DARWIN, Charles. -- FITZROY, Robert (1805-1865, editor), and Capt. Philip Parker KING (1793-1856). Narrative of the Surveying Voyages of His Majesty's Ships Adventure and Beagle, between the years 1826 and 1836. London: Henry Colburn, 1839.
4 volumes, including Appendix to vol. II, 8o (234 x 148 mm). 6 (of 8) folding engraved maps loosely inserted in front cover pockets, 47 etched plates and engraved plans, and one folding engraved map, woodcut illustrations (lacking 2 folding maps from pocket of Vol. III, one or two minute tears in creases of maps). (Lightly browned, one or two spots, Vol. III quite spotted with a few pale stains.) Original dark-blue cloth decorated in blind, spines with title, author's name, and imprint 'Colburn, London' in gilt at foot [Freeman binding variant a], pockets retaining their original ribbons for extracting the maps (all but the Appendix expertly rebacked preserving the original cloth); modern green cloth slipcase. Provenance: E.L. Amory (bookplate volumes I., II., and Appendix); Henry Guerlac (1910-1982), scientific historian (bookplate volumes II., Appendix and III.).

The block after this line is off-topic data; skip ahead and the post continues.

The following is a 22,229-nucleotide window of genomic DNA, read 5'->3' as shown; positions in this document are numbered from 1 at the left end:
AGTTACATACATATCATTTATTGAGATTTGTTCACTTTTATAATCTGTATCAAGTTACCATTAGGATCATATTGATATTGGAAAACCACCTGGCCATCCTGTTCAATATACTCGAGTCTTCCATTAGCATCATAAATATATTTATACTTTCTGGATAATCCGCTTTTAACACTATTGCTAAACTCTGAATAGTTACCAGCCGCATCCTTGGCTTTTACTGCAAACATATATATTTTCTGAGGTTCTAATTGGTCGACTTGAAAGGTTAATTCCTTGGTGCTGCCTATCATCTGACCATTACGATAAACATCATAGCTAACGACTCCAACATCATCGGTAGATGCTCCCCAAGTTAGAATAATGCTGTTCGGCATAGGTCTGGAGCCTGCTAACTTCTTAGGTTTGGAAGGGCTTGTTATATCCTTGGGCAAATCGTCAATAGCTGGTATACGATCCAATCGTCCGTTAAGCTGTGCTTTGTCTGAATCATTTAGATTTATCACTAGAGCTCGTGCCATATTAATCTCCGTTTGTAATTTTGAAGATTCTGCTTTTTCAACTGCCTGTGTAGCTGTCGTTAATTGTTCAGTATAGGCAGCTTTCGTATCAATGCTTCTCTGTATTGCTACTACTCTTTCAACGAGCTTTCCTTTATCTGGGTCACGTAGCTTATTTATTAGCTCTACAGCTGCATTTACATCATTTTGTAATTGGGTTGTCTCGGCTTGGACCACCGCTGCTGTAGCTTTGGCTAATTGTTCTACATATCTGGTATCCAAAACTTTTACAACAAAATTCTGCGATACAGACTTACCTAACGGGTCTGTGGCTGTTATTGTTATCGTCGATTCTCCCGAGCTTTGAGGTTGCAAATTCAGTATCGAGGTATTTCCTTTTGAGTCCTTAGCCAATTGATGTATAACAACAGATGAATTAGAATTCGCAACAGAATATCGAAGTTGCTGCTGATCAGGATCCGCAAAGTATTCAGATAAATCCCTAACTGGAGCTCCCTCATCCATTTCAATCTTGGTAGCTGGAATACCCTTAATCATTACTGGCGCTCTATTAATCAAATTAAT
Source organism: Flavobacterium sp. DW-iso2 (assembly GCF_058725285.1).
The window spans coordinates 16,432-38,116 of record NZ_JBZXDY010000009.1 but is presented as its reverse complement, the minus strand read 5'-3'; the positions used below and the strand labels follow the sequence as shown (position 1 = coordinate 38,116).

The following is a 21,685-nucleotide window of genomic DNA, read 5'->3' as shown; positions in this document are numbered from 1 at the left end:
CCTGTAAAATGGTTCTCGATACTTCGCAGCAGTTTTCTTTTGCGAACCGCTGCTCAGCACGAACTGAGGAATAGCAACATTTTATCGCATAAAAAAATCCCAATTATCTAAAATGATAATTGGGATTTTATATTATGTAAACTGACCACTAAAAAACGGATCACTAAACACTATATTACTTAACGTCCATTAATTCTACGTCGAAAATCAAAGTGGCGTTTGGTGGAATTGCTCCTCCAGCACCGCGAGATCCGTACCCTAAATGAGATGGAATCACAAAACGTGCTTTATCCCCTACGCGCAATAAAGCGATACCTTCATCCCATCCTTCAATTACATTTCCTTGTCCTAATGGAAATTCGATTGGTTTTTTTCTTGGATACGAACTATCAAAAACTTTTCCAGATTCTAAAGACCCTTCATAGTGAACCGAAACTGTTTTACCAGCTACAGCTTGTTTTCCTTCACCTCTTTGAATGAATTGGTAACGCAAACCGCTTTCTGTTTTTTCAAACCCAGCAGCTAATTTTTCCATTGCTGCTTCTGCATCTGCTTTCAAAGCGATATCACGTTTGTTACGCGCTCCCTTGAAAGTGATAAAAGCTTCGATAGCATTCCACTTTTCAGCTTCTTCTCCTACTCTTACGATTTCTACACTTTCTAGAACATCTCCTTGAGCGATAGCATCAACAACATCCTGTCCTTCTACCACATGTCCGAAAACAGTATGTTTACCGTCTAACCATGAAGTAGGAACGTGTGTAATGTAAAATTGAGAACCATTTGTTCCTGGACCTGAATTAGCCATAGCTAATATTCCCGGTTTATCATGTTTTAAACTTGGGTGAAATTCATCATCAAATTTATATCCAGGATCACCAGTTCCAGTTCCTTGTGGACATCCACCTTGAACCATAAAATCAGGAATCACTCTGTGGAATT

"IT IS A MOST DANGEROUS TASK, IN THESE DAYS, TO PUBLISH ACCOUNTS OF PARTS OF THE WORLD" (Darwin)
FIRST EDITION, FIRST ISSUE OF DARWIN'S FIRST PUBLISHED BOOK, Journal and Remarks 1832-1836, contained in volume III. The young Darwin seems to have been genuinely surprised by FitzRoy's invitation to publish his journal as part of the official narrative of the Beagle's five-year circumnavigation.
"Of course I have said I am perfectly willing," Darwin wrote to his sister Caroline on the homeward journey, "he [FitzRoy] has read over the part I have on board and likes it. I shall be anxious to hear your opinions, for it is a most dangerous task, in these days, to publish accounts of parts of the world, which have so frequently been visited" (Correspondence I, p. 496). However, his presence as captain's companion and gentleman scientist, and the chances he took to explore the hinterland of South America on horseback, had ensured it was a surveying voyage like no other. While his studies concentrated initially on geology, applying the theories proposed in Lyell's Principles of Geology (vol. I of which was given him by FitzRoy), the experience also aroused a desire to understand and explain the distribution and development of the species he encountered, leading to the opening of his first notebook on "Transmutation of Species" in 1837. Overall the great open-mindedness and pointed curiosity of the Journal make it the most interesting and readable scientific autobiography yet published. Freeman 10; Hill 607; Norman 584; Sabin 37826. (4)